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apegs, I'm in a similar boat (pun fully intended) and looking at bassboats for this spring. The boat you mentioned, I assume is the one listed for sale in the metro. I looked at that one as well and honestly never felt comfortable with what you got for the price. No trolling motor, no electronics (which you'd easily spend another $1.5-$2k on) and another poster here said that the 115 is actually a really small motor for that boat. Not saying do it or don't, but if you do go after that boat, I'd lowball them as much as possible. You will find similar aged boats elsewhere in the country with trolling/electronics for about the same price.

If its a different boat, nevermind.

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My previous boat was a 97' skeeter ZX 180. The model is basically unchanged except for the SX or sport designation a few years later. The boat was rated for 175 hp motor and mine went 58-60 gps with a carbed V-Max 150. I think the quality of the boat finish itself was good. I didn't like the ride very much. I got a good pounding in a crosswind, and if you would trim it down in the wind you got soaked. The seats were garbage and the vinyl cracked within 3 years despite taking very good care of them. My other complaint was the gas tank covered the bilge area of the boat (this changed in later years but you have to check it). I would have strangled whoever engineered that boat. I had to replace a clogged bilge pump, and when I upgraded my electronics I had to remove the batteries, charger, oil tank, and gas tank. A 16 hour project that should've taken 1 hr. The boat also lacks rear storage. I think it would be a great first boat, but if you like to fish big lakes or are considering tournament fishing, you might need to look at a different model.

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apegs, I'm in a similar boat (pun fully intended) and looking at bassboats for this spring. The boat you mentioned, I assume is the one listed for sale in the metro. I looked at that one as well and honestly never felt comfortable with what you got for the price. No trolling motor, no electronics (which you'd easily spend another $1.5-$2k on) and another poster here said that the 115 is actually a really small motor for that boat. Not saying do it or don't, but if you do go after that boat, I'd lowball them as much as possible. You will find similar aged boats elsewhere in the country with trolling/electronics for about the same price.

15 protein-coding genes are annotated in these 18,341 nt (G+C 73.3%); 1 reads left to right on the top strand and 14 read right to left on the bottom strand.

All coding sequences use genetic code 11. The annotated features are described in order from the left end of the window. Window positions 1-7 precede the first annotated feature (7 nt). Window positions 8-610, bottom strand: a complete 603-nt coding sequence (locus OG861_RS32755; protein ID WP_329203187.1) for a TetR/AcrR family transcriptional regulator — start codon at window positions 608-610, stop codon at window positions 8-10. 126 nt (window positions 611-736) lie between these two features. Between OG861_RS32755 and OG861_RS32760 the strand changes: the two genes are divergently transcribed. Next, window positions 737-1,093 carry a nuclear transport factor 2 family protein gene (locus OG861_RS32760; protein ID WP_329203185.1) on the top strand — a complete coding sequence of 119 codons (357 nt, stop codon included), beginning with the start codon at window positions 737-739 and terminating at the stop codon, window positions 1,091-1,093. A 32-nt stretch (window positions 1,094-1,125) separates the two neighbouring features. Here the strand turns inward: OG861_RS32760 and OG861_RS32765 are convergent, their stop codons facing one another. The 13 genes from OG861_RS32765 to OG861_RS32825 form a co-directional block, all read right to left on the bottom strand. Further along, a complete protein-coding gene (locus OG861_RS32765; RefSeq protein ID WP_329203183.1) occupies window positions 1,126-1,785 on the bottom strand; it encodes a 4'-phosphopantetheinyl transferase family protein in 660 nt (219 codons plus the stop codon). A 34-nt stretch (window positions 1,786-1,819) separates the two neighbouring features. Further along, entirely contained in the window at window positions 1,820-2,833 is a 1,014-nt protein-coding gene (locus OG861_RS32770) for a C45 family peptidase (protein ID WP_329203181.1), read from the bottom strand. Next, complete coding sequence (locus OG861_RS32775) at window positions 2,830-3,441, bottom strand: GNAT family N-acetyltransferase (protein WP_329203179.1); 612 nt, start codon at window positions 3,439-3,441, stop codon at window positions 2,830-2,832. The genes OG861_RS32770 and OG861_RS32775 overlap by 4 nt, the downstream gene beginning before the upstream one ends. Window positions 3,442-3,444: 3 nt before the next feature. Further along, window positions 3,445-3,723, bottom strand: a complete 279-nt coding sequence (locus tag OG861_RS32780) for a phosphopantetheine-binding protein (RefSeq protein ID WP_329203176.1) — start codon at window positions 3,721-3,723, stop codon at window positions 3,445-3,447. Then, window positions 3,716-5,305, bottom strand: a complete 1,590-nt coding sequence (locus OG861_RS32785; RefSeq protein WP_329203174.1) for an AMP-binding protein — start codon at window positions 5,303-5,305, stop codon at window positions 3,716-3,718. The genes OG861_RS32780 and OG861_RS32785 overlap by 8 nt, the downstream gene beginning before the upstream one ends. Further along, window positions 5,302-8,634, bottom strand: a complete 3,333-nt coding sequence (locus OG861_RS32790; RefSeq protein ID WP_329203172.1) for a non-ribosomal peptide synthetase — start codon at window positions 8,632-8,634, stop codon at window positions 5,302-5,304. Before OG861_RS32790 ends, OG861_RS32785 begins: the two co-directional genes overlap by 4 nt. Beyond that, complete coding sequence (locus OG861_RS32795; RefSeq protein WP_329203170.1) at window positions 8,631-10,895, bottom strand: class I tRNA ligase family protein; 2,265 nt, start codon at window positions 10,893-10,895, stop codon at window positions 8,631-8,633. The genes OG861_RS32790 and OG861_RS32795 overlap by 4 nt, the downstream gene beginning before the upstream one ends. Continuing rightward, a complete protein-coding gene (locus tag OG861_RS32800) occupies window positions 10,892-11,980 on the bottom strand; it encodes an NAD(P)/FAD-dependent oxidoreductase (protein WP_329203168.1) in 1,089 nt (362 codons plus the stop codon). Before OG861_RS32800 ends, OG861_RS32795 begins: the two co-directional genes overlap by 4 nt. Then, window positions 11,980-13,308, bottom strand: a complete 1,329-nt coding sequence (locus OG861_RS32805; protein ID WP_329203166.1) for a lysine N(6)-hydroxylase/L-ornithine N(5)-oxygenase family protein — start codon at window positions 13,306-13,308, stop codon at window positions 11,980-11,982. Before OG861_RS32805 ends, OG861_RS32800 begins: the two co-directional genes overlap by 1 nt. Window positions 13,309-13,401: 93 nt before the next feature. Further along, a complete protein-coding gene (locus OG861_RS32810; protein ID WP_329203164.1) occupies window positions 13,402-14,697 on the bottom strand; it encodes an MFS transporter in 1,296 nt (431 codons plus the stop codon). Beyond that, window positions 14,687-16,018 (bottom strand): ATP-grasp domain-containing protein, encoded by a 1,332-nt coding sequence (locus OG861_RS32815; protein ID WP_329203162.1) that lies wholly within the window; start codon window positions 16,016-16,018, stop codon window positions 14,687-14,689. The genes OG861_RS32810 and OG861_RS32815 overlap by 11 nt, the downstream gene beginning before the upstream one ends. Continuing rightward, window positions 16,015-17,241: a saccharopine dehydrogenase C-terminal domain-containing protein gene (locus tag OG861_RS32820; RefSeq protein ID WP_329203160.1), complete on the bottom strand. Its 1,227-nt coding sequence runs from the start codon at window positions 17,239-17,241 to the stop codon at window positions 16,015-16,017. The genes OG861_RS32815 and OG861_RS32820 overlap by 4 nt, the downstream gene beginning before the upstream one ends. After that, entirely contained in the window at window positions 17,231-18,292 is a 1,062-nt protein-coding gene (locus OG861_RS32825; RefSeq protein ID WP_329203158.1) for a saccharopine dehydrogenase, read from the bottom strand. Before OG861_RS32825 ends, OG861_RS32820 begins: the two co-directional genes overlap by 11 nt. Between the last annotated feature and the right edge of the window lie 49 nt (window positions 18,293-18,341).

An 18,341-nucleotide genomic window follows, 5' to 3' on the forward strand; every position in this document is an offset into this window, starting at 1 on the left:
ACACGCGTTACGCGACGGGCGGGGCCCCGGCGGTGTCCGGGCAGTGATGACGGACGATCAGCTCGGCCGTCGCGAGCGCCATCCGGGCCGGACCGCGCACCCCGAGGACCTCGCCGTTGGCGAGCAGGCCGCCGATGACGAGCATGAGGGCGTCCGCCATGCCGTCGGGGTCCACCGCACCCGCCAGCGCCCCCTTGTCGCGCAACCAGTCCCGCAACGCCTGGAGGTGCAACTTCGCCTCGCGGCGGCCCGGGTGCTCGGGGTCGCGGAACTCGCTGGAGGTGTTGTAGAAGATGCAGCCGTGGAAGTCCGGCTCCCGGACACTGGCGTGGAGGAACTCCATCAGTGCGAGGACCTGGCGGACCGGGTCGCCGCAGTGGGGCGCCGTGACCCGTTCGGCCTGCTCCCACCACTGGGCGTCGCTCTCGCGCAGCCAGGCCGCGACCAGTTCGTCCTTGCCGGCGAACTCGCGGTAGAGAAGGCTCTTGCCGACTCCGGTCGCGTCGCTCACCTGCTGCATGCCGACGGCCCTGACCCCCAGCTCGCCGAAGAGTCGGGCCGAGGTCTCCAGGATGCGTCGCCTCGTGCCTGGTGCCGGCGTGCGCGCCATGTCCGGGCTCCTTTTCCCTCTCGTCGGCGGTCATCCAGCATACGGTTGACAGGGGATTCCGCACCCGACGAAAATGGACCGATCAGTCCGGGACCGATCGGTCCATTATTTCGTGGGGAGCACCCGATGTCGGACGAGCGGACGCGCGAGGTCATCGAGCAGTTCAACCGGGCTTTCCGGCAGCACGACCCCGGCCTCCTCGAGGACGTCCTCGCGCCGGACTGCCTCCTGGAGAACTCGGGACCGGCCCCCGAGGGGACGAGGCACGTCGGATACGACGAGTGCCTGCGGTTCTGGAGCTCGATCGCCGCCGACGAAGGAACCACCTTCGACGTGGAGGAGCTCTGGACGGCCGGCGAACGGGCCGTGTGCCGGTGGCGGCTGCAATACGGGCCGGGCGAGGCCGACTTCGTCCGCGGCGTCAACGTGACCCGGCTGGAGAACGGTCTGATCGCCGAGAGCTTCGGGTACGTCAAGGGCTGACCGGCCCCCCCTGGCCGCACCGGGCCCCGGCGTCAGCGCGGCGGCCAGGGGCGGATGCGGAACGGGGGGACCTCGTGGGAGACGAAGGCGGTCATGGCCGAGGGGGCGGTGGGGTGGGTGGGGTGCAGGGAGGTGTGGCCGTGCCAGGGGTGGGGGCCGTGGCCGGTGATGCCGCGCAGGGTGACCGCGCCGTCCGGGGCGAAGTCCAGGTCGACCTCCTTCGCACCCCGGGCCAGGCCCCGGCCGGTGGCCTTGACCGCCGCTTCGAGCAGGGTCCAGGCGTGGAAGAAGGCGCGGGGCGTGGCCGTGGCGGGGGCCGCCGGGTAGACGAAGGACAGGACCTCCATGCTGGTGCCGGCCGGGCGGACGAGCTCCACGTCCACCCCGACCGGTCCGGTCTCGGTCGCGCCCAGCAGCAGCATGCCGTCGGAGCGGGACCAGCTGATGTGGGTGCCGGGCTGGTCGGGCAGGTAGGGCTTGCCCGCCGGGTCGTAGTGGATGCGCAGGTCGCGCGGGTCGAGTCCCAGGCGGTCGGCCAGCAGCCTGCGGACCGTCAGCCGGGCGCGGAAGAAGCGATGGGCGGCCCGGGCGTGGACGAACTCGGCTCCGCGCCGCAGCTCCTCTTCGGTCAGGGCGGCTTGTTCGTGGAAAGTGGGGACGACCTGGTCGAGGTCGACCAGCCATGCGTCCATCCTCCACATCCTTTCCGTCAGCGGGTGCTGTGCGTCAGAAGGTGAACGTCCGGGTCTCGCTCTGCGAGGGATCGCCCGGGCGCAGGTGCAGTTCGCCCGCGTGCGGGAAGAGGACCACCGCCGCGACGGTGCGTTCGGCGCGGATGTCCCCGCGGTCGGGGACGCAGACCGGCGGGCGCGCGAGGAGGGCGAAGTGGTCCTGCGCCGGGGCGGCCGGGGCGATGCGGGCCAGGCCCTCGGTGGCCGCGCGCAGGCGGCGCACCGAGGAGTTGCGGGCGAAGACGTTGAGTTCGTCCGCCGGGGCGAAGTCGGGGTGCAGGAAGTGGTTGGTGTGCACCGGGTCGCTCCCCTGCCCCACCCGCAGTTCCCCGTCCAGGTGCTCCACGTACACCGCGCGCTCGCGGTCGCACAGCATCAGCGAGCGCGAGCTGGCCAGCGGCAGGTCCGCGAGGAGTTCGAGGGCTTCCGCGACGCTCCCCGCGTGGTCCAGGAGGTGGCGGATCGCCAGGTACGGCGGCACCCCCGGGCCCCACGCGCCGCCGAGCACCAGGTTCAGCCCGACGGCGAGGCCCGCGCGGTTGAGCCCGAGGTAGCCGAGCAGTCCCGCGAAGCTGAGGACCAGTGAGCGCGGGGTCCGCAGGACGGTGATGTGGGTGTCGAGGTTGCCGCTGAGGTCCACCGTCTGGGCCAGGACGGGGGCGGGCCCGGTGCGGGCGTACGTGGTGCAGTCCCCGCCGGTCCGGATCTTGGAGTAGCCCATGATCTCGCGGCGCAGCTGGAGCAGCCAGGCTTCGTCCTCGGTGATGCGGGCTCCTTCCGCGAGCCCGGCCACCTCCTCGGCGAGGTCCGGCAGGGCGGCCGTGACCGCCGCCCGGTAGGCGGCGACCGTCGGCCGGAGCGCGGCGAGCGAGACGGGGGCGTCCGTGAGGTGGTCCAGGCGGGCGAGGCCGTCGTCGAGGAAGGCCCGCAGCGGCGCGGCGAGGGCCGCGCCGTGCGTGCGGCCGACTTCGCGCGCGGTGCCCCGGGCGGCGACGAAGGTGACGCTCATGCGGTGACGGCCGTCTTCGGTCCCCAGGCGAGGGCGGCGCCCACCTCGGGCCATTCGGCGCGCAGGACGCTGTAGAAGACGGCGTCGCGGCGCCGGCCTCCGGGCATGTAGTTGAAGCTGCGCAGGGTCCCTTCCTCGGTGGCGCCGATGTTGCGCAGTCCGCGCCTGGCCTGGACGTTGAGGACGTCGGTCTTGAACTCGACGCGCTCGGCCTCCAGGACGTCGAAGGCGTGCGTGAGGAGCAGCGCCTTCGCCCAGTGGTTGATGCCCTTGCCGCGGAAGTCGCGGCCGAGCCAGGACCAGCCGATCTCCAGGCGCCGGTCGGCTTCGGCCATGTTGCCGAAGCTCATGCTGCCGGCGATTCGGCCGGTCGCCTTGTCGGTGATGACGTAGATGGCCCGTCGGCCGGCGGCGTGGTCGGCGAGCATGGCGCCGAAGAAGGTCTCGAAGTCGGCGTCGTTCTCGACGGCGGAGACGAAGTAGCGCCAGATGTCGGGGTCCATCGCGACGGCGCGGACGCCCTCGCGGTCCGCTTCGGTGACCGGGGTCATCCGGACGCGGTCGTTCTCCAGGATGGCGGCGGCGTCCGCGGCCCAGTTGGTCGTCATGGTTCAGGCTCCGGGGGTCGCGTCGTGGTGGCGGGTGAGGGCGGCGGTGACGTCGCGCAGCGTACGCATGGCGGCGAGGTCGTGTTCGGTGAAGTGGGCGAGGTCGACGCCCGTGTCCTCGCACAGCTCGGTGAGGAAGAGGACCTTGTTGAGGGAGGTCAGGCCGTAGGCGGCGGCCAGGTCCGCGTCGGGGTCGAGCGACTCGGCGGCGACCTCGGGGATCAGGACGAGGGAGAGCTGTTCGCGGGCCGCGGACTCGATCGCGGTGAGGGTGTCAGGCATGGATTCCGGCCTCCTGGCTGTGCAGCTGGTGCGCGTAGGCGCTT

If its a different boat, nevermind.

Yeah I agree fully. That was one of the first boats I found when I started looking but after looking at other boats this one is pretty bare and smaller than I wanted. Thanks for the input.

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My previous boat was a 97' skeeter ZX 180. The model is basically unchanged except for the SX or sport designation a few years later. The boat was rated for 175 hp motor and mine went 58-60 gps with a carbed V-Max 150. I think the quality of the boat finish itself was good. I didn't like the ride very much. I got a good pounding in a crosswind, and if you would trim it down in the wind you got soaked. The seats were garbage and the vinyl cracked within 3 years despite taking very good care of them. My other complaint was the gas tank covered the bilge area of the boat (this changed in later years but you have to check it). I would have strangled whoever engineered that boat. I had to replace a clogged bilge pump, and when I upgraded my electronics I had to remove the batteries, charger, oil tank, and gas tank. A 16 hour project that should've taken 1 hr. The boat also lacks rear storage. I think it would be a great first boat, but if you like to fish big lakes or are considering tournament fishing, you might need to look at a different model.

Great input on hear! I was looking at a skeeter but leaning torwards a ranger now if I can find one in my price range. Really appreciate the honest evaluation. Thanks